For some reason, I can argue to myself that when I pick up my phone or open my laptop, I’m “doing something that needs to be done.” And it’s true, at first. I check my email, set myself a reminder to pay the water bill, track my son’s daily dose of Vitamin D, text my husband at work. Then that gently and guiltily morphs into looking at pictures of ribbon embroidery on Instagram and wondering if I should take up ribbon embroidery, and reading all the comments on a viral tweet and shaking my head over people’s stupidity.
The irony of my own stupidity in doing this, when I could be reading a good book or writing a mediocre think-piece, is not lost on me.
When I do sit down to read, I almost feel as though I have to justify it. Reading a book is reading a book. I can’t “get things done” while I’m reading. I’m not multitasking while flipping pages in a physical book (audiobooks, of course, are another story entirely… pun intended). I can’t even put a veneer of “being productive” over the first few pages and then switch to what I really want to do.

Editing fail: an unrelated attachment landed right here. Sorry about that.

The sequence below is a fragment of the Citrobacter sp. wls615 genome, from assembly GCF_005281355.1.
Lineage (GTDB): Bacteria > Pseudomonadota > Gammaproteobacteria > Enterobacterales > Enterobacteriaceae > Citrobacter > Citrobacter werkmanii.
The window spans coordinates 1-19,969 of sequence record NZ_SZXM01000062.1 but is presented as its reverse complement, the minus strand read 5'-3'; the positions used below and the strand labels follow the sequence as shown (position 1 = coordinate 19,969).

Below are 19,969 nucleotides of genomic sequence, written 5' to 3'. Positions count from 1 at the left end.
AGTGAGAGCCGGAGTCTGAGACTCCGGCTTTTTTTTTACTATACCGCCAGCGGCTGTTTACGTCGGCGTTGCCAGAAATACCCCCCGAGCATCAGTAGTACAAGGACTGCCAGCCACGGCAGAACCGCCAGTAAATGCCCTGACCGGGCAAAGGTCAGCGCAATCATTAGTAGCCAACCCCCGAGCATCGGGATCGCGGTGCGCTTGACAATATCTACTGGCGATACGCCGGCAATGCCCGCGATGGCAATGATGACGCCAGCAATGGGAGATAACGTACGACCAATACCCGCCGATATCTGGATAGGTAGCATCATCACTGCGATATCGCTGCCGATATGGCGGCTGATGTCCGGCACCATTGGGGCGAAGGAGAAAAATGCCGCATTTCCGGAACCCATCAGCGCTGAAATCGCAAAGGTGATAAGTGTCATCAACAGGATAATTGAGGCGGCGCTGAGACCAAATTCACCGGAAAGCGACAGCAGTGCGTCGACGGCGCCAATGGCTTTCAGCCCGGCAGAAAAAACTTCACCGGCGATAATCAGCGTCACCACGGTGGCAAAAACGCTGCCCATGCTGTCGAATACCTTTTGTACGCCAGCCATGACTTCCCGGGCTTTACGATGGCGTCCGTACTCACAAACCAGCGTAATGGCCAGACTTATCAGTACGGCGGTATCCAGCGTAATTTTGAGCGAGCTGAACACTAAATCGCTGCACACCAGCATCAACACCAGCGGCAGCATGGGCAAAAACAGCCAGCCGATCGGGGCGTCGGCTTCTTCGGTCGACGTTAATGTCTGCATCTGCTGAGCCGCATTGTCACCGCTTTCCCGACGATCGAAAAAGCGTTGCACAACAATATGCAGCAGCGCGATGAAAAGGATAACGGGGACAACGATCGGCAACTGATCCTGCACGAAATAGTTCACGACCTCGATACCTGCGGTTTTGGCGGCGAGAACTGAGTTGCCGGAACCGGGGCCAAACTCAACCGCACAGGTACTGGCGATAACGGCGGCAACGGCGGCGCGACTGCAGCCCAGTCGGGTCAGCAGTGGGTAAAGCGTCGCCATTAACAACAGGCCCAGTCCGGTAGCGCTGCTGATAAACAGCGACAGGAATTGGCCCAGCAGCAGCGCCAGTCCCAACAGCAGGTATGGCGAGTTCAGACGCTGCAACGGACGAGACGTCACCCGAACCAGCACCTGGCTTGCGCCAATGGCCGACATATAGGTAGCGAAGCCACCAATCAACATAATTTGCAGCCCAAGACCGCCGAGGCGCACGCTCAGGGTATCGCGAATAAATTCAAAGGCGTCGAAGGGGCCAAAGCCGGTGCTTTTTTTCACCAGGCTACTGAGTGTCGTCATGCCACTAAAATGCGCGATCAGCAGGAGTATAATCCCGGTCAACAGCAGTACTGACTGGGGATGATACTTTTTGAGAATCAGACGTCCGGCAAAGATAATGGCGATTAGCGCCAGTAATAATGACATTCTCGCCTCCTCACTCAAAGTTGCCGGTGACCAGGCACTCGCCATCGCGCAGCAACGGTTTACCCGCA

And yet reading is productive. It occupies more brain cells than swiping through my phone, and well it should.
I need to give it the attention, time, and work that it deserves. It may well yield good fruit.
Through reading good stories, I can create good expectations for myself, and through diligent writing afterward, I can fulfill those expectations. Scrolling Instagram? Well, I can learn something about ribbon embroidery, to be sure, but I don’t have any ribbon embroidery of my own to show for it.
In summary, social media restrains my ability to create, while thoughtful reading releases it.
Oooh, that’s a good thought. I should tweet that.